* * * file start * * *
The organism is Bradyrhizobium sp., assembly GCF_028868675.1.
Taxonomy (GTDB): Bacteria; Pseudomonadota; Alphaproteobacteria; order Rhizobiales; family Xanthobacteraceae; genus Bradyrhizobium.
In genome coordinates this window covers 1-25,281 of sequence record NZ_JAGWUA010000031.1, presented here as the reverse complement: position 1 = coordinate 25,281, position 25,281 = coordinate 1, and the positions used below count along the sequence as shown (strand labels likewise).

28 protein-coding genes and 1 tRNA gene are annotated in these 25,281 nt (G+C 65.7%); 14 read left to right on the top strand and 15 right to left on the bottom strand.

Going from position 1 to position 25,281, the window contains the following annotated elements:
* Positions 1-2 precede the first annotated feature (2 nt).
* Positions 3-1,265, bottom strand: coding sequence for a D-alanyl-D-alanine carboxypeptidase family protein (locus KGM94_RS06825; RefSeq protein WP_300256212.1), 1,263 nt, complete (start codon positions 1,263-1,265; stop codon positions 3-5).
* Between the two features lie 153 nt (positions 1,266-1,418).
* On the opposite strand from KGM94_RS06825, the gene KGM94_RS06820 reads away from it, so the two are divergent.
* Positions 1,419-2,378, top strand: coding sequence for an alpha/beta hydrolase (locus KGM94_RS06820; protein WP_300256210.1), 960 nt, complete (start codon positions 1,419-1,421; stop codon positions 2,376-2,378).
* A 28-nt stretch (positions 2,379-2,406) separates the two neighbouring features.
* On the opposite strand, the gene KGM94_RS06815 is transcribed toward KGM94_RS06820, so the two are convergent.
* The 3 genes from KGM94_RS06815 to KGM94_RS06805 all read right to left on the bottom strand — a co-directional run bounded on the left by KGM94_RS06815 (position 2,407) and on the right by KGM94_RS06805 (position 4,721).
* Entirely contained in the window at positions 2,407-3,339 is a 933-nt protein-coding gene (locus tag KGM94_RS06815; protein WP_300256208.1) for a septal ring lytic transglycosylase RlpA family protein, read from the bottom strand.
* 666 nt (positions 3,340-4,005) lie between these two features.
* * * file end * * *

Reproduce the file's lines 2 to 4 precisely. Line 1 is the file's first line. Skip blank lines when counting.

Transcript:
Taxonomy (GTDB): Bacteria; Pseudomonadota; Alphaproteobacteria; order Rhizobiales; family Xanthobacteraceae; genus Bradyrhizobium.
In genome coordinates this window covers 1-25,281 of sequence record NZ_JAGWUA010000031.1, presented here as the reverse complement: position 1 = coordinate 25,281, position 25,281 = coordinate 1, and the positions used below count along the sequence as shown (strand labels likewise).

28 protein-coding genes and 1 tRNA gene are annotated in these 25,281 nt (G+C 65.7%); 14 read left to right on the top strand and 15 right to left on the bottom strand.